Virginia Morrison, 19, a vocal activist for disabled students, as well as a defender for students of limited means, recently graduated from Orange Park High School, where she also worked in the school’s OP Outfitters; a food and clothing depot for students.
At an early age, Morrison had trouble with speech and reading, and was diagnosed with epilepsy in kindergarten as a result. Although she was held back in the second grade, Morrison was determined to persevere, and began working with a tutor that summer. “She wanted to read more than anything,” said her mother, Katherine Morrison.
“What I love about Virginia is she doesn’t back down,” said social worker Susanne Hall. “If there’s something she can do, she’s all in, all the time.”
Morrison’s unwavering resolve catapulted her into the role of a leader at Orange Park High, where she received high scores on exams, taking advanced placement and early college courses as well. “What I love about Virginia is she doesn’t back down,” said social worker Susanne Hall. “If there’s something she can do, she’s all in, all the time.”
When Morrison was just two years old, she began to have seizures. Her seizures followed her into the fourth and fifth grades, making it extremely difficult to focus in school. “I was missing information while I was in school because I was having seizures in class,” Morrison said. “It looked like I was day dreaming… Everything would go black and I was basically paralyzed. I’d just be sitting there, winking a little or maybe twitching my fingers.”
After her seizures became more controlled, Morrison’s motivation to succeed was unyielding. She began taking honors classes in middle school, and took her first advanced placement class in the ninth grade. “She’s very strong-minded, strong-willed in a good way,” said her mother. “I’m so proud of her. She can speak in front of hundreds of people and not even blink.”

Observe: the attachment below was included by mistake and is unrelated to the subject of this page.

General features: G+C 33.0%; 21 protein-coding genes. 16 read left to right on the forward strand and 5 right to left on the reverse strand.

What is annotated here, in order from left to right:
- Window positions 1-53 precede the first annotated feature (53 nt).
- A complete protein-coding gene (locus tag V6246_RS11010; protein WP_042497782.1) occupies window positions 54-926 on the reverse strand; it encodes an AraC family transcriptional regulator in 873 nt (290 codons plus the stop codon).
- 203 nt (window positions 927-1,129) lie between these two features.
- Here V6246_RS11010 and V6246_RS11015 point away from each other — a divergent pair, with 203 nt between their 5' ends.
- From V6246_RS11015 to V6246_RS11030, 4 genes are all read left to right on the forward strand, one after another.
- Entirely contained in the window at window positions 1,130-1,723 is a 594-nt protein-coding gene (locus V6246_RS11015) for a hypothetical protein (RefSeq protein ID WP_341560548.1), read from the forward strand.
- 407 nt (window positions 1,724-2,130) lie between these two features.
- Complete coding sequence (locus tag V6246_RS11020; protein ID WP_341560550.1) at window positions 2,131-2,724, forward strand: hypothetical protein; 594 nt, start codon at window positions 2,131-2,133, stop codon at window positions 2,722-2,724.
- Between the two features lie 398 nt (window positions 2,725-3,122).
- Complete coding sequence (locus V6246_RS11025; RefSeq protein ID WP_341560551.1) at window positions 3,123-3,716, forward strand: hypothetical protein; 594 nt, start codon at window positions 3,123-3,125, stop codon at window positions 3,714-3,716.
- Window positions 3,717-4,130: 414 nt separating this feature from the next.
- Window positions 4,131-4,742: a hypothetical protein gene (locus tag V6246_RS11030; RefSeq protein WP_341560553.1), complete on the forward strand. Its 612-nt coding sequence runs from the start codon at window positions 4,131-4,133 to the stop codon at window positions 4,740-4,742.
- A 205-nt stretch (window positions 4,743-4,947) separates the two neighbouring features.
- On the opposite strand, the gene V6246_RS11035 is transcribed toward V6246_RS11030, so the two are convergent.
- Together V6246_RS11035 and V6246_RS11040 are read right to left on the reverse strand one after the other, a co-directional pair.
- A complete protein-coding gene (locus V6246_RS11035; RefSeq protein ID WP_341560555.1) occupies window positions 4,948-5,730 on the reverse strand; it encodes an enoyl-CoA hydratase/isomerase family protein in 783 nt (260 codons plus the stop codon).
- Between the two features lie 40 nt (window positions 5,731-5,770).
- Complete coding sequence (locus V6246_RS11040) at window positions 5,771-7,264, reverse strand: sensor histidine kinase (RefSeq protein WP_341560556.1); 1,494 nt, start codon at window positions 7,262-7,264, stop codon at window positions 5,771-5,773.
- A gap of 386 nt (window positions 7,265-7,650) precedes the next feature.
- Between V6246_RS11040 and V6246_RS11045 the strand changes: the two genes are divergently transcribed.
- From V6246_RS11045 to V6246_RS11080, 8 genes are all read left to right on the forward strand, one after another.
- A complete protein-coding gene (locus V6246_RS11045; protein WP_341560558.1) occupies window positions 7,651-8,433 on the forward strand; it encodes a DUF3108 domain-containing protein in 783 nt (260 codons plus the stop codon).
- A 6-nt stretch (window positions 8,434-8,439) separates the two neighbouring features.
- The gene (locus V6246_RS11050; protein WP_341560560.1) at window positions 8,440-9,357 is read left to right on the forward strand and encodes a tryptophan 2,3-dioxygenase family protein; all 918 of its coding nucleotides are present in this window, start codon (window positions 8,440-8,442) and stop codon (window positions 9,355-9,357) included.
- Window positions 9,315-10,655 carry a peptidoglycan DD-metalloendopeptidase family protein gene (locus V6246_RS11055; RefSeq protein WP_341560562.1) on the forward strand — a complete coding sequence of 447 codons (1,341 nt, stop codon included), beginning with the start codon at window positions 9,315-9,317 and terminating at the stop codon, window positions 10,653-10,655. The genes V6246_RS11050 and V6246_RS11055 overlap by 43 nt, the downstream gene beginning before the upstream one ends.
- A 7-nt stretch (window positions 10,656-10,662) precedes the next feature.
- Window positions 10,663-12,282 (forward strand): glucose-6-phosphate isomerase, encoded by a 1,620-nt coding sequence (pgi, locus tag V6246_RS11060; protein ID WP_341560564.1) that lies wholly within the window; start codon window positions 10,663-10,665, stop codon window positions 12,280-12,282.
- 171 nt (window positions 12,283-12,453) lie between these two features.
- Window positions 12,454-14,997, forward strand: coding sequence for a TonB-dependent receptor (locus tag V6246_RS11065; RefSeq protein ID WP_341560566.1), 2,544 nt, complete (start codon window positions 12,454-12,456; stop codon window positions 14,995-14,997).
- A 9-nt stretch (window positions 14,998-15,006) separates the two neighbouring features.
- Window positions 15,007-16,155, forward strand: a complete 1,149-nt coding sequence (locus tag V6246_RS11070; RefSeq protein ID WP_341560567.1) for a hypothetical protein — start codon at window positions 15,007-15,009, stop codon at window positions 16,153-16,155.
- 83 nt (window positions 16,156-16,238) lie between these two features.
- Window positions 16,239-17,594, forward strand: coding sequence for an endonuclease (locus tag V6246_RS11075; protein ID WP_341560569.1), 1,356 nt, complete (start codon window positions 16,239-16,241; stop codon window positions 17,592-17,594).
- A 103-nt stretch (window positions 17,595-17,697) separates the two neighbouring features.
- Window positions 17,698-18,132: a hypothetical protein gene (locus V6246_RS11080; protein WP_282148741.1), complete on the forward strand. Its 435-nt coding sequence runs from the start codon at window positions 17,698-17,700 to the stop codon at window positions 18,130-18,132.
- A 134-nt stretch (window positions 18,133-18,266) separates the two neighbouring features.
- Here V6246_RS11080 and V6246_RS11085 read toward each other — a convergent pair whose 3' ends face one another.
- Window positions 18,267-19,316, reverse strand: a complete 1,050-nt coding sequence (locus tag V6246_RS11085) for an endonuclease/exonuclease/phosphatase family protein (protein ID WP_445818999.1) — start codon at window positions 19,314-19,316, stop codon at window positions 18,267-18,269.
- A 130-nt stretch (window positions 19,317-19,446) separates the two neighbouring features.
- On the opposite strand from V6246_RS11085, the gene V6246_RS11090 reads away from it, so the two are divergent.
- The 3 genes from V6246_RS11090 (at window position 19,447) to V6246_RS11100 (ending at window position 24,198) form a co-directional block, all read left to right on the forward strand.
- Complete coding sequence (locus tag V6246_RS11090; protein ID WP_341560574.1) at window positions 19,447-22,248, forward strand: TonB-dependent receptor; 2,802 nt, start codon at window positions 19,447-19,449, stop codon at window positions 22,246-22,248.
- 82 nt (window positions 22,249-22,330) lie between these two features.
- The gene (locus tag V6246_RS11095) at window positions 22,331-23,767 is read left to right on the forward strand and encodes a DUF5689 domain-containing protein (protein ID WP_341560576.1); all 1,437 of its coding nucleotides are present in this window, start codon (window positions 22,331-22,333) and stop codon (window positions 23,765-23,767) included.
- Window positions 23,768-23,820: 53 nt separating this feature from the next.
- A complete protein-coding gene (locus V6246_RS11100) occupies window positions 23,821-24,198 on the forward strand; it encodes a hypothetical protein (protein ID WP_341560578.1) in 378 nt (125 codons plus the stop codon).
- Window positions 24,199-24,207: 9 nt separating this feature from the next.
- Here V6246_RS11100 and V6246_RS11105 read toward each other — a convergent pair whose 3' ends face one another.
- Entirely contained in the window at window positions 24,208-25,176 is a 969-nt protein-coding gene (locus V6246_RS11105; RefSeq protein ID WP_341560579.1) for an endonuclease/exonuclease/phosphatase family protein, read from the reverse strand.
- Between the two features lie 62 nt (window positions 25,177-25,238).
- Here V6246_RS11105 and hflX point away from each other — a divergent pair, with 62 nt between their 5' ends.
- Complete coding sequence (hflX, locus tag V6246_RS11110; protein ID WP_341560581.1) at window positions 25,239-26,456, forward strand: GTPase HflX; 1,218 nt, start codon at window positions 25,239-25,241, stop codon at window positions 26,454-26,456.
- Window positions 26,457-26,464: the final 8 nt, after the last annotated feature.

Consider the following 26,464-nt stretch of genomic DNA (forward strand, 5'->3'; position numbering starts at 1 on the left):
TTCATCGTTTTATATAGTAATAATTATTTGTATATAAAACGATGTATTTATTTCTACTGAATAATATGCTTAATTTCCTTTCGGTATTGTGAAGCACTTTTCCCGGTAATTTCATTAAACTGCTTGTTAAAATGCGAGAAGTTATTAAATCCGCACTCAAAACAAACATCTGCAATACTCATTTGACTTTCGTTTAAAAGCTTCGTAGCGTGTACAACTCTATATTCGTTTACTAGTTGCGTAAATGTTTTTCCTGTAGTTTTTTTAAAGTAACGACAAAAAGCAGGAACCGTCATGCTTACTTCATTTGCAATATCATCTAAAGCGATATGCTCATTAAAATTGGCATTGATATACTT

When asked about her public speaking abilities, Morrison said, “I’m good at it, but I don’t like talking in front of crowds… you just can’t let your fears hold you back, you have to keep going and keep pushing and fighting until there’s nothing anyone can say to hold you back.”
Morrison will be attending the University of West Florida this fall, where she will no doubt be an inspiration to all. She is interested in pursuing environmental studies, politics and psychology.
This piece is based on an article by Denise Amos for Jacksonville.com, which can be seen here.
Megan Baksh received her Bachelor of Science in Exercise Science at Nova Southeastern University in May of 2016, and is currently pursuing an education in the field of psychology.